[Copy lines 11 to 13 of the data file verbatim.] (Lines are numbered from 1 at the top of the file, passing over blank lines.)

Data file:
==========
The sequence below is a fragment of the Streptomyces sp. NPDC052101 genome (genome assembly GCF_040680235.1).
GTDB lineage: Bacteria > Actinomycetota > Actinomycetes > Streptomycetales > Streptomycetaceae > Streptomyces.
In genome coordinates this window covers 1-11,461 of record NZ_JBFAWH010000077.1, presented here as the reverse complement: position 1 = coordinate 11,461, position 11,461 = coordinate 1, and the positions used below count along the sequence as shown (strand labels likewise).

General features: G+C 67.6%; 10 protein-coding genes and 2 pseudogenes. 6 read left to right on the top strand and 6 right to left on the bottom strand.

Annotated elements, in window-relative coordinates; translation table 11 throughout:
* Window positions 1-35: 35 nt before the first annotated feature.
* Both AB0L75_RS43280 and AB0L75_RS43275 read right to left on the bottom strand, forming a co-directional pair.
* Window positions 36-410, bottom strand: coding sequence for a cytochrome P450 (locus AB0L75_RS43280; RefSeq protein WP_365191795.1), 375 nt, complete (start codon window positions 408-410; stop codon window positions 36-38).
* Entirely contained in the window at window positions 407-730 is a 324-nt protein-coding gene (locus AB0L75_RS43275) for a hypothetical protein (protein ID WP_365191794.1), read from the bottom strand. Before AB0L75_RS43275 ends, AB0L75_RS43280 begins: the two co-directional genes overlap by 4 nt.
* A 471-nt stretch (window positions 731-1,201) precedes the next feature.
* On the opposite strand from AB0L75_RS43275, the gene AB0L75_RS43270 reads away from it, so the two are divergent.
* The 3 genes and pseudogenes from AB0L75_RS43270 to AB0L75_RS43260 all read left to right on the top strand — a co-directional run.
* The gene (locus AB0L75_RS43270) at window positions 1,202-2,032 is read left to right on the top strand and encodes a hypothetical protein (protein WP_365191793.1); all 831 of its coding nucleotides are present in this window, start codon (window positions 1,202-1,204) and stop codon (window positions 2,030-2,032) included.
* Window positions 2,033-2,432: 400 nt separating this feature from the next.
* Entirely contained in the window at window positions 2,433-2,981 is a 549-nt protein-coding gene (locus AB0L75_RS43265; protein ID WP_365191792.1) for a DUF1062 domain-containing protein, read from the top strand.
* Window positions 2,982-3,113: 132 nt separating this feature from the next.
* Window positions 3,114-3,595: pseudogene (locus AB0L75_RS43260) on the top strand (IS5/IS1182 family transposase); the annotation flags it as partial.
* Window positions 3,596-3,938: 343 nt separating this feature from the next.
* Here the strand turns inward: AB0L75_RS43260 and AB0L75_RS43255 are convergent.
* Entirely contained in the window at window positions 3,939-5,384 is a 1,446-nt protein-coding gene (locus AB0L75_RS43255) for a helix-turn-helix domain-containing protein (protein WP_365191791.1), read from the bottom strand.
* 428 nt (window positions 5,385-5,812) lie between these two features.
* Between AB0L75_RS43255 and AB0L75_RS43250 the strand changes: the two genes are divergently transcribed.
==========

* On the opposite strand from AB0L75_RS43275, the gene AB0L75_RS43270 reads away from it, so the two are divergent.
* The 3 genes and pseudogenes from AB0L75_RS43270 to AB0L75_RS43260 all read left to right on the top strand — a co-directional run.
* The gene (locus AB0L75_RS43270) at window positions 1,202-2,032 is read left to right on the top strand and encodes a hypothetical protein (protein WP_365191793.1); all 831 of its coding nucleotides are present in this window, start codon (window positions 1,202-1,204) and stop codon (window positions 2,030-2,032) included.